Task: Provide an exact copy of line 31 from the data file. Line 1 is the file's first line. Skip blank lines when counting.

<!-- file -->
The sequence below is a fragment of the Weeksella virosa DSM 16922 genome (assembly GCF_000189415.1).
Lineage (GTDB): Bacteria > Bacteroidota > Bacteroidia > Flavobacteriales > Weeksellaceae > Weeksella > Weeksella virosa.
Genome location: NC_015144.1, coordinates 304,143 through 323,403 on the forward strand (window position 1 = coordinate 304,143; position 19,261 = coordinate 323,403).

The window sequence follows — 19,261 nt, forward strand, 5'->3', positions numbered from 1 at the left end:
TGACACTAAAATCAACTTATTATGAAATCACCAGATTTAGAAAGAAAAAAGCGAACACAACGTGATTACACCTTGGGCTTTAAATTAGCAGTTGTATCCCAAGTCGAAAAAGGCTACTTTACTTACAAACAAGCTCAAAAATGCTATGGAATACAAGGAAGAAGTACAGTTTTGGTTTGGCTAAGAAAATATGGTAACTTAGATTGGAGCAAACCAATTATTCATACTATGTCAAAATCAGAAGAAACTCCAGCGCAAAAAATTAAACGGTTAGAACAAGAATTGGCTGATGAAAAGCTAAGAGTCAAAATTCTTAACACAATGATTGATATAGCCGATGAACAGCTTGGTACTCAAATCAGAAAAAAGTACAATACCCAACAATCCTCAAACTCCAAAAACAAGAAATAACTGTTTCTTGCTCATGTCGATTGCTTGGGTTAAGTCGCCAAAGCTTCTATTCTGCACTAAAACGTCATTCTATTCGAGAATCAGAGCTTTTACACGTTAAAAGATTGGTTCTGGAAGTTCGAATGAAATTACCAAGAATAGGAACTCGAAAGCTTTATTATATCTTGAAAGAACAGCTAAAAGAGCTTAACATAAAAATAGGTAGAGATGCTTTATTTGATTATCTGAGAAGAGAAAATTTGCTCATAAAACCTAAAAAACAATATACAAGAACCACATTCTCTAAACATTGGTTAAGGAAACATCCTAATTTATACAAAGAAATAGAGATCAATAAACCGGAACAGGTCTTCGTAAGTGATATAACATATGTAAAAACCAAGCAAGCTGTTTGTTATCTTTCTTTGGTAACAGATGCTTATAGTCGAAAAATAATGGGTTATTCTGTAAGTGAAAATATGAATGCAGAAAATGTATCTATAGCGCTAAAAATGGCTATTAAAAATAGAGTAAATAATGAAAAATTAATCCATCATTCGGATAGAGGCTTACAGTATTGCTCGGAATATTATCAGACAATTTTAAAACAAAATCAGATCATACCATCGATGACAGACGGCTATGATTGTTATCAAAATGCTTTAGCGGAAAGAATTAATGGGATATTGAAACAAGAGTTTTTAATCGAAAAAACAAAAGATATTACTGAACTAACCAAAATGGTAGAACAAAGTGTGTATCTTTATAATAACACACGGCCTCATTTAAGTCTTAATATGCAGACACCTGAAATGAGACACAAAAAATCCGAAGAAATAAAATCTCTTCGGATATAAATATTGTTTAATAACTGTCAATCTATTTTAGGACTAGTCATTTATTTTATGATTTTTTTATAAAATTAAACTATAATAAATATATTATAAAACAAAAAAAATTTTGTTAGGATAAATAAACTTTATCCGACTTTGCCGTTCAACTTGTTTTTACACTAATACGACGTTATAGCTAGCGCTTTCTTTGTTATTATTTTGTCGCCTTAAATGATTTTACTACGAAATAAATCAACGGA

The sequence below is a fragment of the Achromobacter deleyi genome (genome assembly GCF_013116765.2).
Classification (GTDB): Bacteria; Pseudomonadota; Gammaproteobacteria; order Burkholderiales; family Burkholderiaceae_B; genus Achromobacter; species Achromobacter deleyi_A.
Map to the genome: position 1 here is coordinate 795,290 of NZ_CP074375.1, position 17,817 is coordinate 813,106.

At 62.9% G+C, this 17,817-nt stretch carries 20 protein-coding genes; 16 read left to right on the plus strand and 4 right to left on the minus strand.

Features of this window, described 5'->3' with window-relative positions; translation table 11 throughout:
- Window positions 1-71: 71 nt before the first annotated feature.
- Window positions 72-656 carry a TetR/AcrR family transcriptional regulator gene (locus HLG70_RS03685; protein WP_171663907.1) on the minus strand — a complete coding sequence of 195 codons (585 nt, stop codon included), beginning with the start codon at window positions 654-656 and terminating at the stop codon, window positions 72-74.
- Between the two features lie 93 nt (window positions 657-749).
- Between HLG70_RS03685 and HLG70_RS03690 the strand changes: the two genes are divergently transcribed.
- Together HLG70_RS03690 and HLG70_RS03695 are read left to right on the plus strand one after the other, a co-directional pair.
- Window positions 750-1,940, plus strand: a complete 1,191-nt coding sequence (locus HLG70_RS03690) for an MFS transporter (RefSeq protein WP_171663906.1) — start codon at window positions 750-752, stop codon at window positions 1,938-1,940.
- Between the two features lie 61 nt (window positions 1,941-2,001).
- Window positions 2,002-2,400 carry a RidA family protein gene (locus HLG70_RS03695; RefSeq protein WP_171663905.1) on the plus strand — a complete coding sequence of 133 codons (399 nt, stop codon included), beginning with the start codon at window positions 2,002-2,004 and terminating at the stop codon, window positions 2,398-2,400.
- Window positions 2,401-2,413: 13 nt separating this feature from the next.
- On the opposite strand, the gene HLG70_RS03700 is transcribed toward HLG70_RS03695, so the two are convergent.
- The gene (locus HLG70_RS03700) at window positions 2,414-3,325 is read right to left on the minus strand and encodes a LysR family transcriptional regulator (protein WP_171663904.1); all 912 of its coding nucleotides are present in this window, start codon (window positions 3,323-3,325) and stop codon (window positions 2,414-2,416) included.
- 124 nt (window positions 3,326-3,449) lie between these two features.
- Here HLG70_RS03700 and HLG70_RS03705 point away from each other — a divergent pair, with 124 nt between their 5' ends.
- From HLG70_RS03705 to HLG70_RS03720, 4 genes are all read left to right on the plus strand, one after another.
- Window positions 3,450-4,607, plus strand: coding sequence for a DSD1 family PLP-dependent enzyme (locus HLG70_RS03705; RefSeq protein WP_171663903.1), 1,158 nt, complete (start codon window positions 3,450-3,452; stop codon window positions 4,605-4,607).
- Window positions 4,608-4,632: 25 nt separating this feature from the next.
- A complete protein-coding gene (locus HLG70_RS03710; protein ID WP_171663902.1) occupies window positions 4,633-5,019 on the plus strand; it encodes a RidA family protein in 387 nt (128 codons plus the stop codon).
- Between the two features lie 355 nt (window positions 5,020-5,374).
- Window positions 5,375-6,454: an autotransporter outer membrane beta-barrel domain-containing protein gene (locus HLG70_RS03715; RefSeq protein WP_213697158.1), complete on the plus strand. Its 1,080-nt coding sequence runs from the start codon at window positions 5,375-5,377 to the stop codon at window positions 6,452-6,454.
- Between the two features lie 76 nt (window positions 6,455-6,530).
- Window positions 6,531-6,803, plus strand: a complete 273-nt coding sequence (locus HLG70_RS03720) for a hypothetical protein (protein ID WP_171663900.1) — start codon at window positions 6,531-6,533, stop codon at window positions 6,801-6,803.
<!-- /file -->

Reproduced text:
- Window positions 6,531-6,803, plus strand: a complete 273-nt coding sequence (locus HLG70_RS03720) for a hypothetical protein (protein ID WP_171663900.1) — start codon at window positions 6,531-6,533, stop codon at window positions 6,801-6,803.